BOULDER—April 20 is a date fraught with meaning for a number of reasons: It’s Hitler’s birthday. It’s the date of the Columbine High School massacre. And it’s the annual marijuana smoke-out day known as 4/20.
There’s not much that can be done to alter the perception of the first two. But there’s a movement afoot in Colorado to change the public’s view of the third.
Throughout the state, county governments, community groups and the University of Colorado are attempting to redefine 4/20 by discouraging public and underage pot-smoking. Lest they be seen as party-poopers, they’re offering a tempting buffet of alternative activities.
Officials at CU-Boulder stunned the stoner contingent earlier this month by announcing that they would cordon off the campus to outsiders on 4/20and issue trespassing tickets to non-students. Those who do manage to sneak in will find that Norlin Quad, the event’s usual gathering spot, has been covered with fish fertilizer.
The announcement drew national attention in large part because CU-Boulder has become the unofficial epicenter of 4/20. Look up “420” on Wikipedia, and there’s a photo of the Boulder campus flooded with participants at the 2010 event.
The American Civil Liberties Union of Colorado has weighed in against the restrictions, arguing that the gathering is a protest against anti-drug laws and that the university is stifling the smokers’ right to free speech. So far university officials have refused to budge.
“The contention that the 4/20 gathering at CU-Boulder is a ‘peaceful protest’ is not correct. There are no microphones, demonstrations, or arguments advanced,” said CU Chancellor Philip DiStefano in an April 13 statement. “If it is a protest, then every party on every college campus in America is a protest.”
Meanwhile, at least a half-dozen counties are offering drug-free activities ranging from barbecues to community service with a “take back 4/20″ message.
“There are organizations across the state that have different events planned for 4/20,” said Carla Turner, community advocate for the Substance Abuse Coalition of Douglas County, which has organized a community-service day for middle and high schoolers.
Students at several school districts, including Douglas County and Boulder Valley, have the day off on the Columbine anniversary. Offering them something else to do besides sit on the couch and observe 4/20 in the traditional manner seemed like a useful plan, Turner said.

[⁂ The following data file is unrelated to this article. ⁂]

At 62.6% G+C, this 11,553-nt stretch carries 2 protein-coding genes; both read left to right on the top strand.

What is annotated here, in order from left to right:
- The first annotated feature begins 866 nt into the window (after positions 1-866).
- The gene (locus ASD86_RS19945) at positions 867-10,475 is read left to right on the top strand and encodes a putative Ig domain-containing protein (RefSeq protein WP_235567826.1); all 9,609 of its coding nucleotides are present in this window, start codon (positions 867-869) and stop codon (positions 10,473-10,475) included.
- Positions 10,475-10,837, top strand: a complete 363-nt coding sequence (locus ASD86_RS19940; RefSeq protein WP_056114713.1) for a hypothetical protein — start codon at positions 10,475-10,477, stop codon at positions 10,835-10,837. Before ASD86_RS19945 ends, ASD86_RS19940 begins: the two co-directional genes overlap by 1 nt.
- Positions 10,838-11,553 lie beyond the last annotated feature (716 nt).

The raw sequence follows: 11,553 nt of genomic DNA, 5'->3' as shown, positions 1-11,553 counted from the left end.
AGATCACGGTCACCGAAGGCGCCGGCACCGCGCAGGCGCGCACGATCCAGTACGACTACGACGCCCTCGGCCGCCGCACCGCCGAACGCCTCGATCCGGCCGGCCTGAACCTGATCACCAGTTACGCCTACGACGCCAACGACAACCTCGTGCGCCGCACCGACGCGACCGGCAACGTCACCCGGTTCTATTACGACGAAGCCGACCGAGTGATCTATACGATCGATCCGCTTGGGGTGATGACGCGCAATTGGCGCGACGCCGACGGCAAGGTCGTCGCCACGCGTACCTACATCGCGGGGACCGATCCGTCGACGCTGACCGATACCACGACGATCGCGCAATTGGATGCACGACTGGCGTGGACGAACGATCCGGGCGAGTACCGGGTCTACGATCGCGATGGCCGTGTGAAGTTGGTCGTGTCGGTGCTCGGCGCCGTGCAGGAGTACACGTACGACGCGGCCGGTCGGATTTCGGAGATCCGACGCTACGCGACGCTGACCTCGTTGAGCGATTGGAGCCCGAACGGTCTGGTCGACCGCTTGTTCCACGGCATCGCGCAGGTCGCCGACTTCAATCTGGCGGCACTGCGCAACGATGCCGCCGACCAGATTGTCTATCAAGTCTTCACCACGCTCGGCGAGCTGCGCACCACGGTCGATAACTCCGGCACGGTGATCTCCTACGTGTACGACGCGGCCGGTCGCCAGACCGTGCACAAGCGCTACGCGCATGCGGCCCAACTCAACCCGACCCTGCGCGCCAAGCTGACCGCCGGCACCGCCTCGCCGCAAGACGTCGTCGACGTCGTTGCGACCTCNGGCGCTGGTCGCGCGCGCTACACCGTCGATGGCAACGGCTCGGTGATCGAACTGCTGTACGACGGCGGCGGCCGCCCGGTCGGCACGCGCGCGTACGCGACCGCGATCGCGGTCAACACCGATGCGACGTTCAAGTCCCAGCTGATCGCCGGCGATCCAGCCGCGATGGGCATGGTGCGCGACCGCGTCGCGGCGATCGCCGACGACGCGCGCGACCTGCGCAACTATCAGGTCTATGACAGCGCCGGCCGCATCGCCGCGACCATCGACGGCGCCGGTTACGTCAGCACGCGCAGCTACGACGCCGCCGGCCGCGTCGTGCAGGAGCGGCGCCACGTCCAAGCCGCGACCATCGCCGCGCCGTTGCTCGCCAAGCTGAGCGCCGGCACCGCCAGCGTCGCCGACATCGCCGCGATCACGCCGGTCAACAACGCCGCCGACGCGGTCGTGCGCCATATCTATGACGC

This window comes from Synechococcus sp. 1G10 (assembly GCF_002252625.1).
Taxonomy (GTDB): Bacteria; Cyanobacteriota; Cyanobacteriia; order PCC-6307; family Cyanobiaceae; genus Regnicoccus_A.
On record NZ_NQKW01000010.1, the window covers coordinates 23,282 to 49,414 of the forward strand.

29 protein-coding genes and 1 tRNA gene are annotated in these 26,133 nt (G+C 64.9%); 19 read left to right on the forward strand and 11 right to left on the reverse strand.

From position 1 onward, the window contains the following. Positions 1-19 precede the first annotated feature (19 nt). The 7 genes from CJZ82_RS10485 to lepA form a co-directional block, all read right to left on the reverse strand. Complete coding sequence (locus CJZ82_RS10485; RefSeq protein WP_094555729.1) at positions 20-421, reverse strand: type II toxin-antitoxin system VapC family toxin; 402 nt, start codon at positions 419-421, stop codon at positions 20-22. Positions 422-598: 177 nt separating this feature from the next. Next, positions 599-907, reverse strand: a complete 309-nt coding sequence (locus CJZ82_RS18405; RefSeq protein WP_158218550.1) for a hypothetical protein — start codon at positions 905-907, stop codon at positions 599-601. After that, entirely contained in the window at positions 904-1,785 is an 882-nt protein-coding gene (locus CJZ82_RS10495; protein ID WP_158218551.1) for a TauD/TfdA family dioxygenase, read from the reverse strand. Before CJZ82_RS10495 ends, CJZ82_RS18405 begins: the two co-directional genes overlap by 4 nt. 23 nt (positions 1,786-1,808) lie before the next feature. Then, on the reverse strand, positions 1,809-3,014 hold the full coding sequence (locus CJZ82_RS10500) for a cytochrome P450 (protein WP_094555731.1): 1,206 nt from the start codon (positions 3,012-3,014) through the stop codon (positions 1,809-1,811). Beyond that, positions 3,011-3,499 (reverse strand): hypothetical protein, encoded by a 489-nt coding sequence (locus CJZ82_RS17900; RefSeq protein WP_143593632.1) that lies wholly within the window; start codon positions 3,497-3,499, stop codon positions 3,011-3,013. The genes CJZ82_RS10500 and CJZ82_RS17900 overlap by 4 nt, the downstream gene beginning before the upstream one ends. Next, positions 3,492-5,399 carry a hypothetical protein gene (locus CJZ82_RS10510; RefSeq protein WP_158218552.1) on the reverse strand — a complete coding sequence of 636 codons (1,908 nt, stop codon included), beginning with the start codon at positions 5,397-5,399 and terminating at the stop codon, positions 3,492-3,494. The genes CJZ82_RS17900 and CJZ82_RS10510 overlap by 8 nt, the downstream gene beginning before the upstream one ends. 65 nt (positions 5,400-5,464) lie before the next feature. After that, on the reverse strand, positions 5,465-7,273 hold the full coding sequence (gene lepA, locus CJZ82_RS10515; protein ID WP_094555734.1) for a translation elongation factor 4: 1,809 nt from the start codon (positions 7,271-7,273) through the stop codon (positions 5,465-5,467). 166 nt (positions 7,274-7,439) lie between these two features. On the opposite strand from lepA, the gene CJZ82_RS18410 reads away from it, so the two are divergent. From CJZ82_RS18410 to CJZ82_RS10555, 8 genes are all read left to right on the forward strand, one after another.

“What really got it started for us was the school district. I heard someone say that April 20 is coming up, the schools are going to be closed, and that it seemed like a bad combination. And I had been thinking the exact same thing,” said Turner.
In Eagle County, the sheriff’s office and high school are holding their inaugural “420 Drug Free Rally” on Friday at the Field House in Edwards. The event includes a barbecue, pick-up games, a giant bonfire and an outdoor movie.
“Most Coloradans believe 420 sends out the wrong message to our youth by glorifying drug abuse,” said the Eagle County Sheriff’s Office in a statement. “Others view this as insensitive and a dishonor to the Columbine High School tragedy, which also occurred on April 20.”
The effort to redo 4/20 has garnered support even in Boulder, where the Boulder City Council, the student government and the faculty assembly have endorsed the university effort. The student government passed a resolution in support of ending 4/20 on campus, and then agreed to foot the bill for a free concert by hip-hop artist Wyclef Jean, said university spokesman Bronson Hilliard.
A Facebook site set up by CU student Andrew Trujillo called “Stay Classy CU” urges students to wear a suit and tie on April 20 in order to “send a message that not all of CU students are looking to have a free pass to smoke in front of a cop.”
Still, the university is braced for protests. Occupy Boulder is expected to hold a rally outside the school boundaries to demonstrate against the restrictions. Last year’s event drew more than 10,000 participants, and the university’s reputation as a 4/20 destination is likely to attract would-be celebrants, despite the publicity surrounding the new rules.
The university has announced that campus police will issue tickets for both pot-smoking and trespassing, which carries a fine of up to $750. Students caught smoking pot could face additional penalties from the Office of Student Conduct.
Editorials in both The Denver Post and the Boulder Daily Camera criticized the harsh penalties, with the Camera calling them “a total overreaction.”
Hilliard responded that the party has simply become too disruptive, whether or not marijuana was involved.
“Having 10 to 12,000 people blowing bubbles and skipping happily across campus grounds would be an obstruction of our academic function,” he said.